Here are some recommended resources for home learning:

Home Learning Packs

Home Learning Packs in a range of subjects are already available through the TES resource section. These packs have all been specifically designed by teachers and are therefore set up for children to work through independently.

Reading Lists

The School Reading List is curated and reviewed by a small group of librarians, English teachers and parents who meet and discuss books that have worked well with different groups of children. You can find recommended books for all age groups, alongside fun competitions and exam resources. If you can, read the book your child chooses so that you can discuss it together.

Exam Resources

For parents who want study activities that are focused on exam preparation, BBC bitesize is an excellent resource. Here you can find tasks and activities for different exam specifications alongside blogs and articles to support home learning.

News and Entertainment

Sometimes it is nice to have light-hearted activities for the whole family to participate in. First News is an award-winning national newspaper for UK children that aims to get students talking about topical issues in easy to understand and non-threatening ways. It also includes lots of fun activities such as entertainment, games, sports and puzzles.  

Talk to them about it

Learning is better shared. In fact, research shows that collaborative and active learning are some of the most successful forms of study. So, if you can, make home learning a part of family life. You don’t need to be an expert to take an interest and ask questions about the concept your child is studying. 

Here are a few tips to help you engage with your child’s home learning:

  • Make use of the time when everyone’s together: Mealtimes can be especially good for this. Even a small habit, such as choosing an article in the morning that everyone will read by dinnertime, can provoke an interesting discussion. This kind of routine would also work well with set texts or units from revision guides.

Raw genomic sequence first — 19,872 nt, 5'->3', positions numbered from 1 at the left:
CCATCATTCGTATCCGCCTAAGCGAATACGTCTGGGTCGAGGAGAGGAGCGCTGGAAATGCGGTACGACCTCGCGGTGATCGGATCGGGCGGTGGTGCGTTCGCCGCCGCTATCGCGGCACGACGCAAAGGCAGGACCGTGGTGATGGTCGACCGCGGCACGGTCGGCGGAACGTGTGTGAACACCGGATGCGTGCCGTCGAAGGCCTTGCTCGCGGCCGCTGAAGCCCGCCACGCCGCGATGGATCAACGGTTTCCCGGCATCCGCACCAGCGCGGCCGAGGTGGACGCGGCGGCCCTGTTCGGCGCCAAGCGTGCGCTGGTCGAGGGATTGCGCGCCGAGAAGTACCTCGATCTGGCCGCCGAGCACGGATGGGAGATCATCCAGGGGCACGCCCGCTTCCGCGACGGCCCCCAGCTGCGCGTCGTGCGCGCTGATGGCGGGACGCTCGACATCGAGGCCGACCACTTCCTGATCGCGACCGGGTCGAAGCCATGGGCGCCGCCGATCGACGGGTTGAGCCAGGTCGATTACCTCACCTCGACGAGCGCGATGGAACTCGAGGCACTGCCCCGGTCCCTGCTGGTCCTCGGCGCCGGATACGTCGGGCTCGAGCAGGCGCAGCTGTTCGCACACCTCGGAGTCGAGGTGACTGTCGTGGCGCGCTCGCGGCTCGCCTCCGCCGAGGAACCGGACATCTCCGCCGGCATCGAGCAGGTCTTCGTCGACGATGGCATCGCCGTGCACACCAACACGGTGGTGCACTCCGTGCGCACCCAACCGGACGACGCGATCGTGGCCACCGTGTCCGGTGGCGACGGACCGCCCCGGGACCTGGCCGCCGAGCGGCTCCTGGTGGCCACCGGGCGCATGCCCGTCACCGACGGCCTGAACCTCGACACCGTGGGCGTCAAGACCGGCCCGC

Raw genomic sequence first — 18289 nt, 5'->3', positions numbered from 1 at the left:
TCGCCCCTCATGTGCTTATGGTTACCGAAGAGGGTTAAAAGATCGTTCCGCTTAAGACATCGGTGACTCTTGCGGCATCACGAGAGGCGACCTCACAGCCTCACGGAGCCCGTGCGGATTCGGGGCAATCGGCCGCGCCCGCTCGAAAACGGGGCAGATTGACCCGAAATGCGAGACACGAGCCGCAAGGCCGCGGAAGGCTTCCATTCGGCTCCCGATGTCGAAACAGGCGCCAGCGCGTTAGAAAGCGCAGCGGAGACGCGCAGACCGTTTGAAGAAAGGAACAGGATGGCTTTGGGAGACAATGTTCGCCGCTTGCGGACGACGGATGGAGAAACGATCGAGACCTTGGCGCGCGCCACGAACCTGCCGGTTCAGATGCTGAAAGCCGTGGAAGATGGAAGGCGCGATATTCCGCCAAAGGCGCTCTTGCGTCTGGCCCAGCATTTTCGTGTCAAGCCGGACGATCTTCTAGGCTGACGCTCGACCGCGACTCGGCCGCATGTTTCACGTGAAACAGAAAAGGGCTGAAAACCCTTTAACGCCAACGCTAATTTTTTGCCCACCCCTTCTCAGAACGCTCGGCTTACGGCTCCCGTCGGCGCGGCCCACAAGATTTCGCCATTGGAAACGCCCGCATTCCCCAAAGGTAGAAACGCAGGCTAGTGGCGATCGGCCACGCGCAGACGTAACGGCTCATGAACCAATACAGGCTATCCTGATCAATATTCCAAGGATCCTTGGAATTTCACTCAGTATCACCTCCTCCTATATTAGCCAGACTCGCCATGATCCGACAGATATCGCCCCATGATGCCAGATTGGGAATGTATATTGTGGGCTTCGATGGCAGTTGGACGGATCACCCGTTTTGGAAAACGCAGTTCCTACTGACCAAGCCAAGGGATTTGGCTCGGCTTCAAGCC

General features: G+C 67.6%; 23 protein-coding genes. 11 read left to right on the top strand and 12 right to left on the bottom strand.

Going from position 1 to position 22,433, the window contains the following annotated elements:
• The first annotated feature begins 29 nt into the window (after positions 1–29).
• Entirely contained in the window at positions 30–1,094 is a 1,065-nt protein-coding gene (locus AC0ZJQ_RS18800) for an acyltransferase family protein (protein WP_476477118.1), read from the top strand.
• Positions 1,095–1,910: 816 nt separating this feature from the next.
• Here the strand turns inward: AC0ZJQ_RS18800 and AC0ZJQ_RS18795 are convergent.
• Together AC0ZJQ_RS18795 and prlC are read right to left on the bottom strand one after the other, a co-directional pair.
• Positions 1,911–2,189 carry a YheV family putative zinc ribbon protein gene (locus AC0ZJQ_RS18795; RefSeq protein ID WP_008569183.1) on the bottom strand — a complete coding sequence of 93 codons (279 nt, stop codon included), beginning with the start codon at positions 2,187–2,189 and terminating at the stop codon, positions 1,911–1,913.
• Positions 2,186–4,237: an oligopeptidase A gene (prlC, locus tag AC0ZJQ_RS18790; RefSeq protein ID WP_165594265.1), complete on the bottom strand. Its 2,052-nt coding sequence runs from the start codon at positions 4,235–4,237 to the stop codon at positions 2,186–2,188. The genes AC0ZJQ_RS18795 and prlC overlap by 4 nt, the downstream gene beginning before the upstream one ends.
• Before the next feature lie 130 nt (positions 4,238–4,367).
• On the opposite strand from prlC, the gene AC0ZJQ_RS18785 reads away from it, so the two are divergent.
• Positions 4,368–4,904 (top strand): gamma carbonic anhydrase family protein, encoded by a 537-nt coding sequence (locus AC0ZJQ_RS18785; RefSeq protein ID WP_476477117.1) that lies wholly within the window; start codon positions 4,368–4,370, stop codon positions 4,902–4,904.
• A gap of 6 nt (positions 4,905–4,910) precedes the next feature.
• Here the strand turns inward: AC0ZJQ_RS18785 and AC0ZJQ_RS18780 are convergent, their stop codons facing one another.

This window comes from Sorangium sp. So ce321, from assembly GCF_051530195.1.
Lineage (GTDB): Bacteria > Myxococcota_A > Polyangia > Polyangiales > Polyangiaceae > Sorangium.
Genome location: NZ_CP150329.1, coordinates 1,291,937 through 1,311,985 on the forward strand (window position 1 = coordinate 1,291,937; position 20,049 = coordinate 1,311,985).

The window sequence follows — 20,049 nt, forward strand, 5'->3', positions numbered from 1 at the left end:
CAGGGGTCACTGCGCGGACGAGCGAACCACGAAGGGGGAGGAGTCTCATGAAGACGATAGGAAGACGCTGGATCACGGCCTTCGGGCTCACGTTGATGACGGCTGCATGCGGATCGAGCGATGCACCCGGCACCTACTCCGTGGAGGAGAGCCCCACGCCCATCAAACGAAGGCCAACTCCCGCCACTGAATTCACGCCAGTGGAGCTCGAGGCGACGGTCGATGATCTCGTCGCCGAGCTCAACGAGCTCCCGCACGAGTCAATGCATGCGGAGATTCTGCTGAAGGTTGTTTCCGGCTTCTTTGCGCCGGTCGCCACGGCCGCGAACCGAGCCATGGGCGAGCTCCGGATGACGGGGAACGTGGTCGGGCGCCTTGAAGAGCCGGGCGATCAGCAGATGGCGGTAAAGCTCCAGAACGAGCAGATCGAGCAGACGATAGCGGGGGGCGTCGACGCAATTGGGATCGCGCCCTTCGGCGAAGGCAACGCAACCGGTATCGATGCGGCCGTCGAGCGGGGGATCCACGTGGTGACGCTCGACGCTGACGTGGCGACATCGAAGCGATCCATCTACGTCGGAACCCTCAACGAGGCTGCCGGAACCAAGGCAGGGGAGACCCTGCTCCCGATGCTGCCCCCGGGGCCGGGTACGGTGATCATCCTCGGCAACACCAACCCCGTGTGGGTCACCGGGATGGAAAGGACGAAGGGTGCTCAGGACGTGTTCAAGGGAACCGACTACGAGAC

• Be the student: Aristotle said, ‘Teaching is the highest form of understanding.’ Therefore, if your child can successfully explain the message of a poem or talk you through a scientific process, you can be sure that they truly understand that concept. 
  • Ask questions: In classroom environments, teachers use questions in a structured way to check student understanding and challenge their thinking. This is sometimes referred to as Blooms Taxonomy. The following article gives a brief explanation and examples of the types of questions that teachers ask. Essentially, start at the knowledge level and work your way up to evaluation. Or set some of the harder questions as written tasks. Either way, this article gives you an idea of the questions you might ask your child to challenge their thinking.

Hopefully, these strategies and resources can help you navigate your child’s home learning. If you combine this approach with some targeted tuition, then you can rest assured that your child is continuing to make good progress even when they’re not in school.  

More about Michael

Michael qualified as a teacher in English in 2012, and now works as a tutor with Owl Tutors.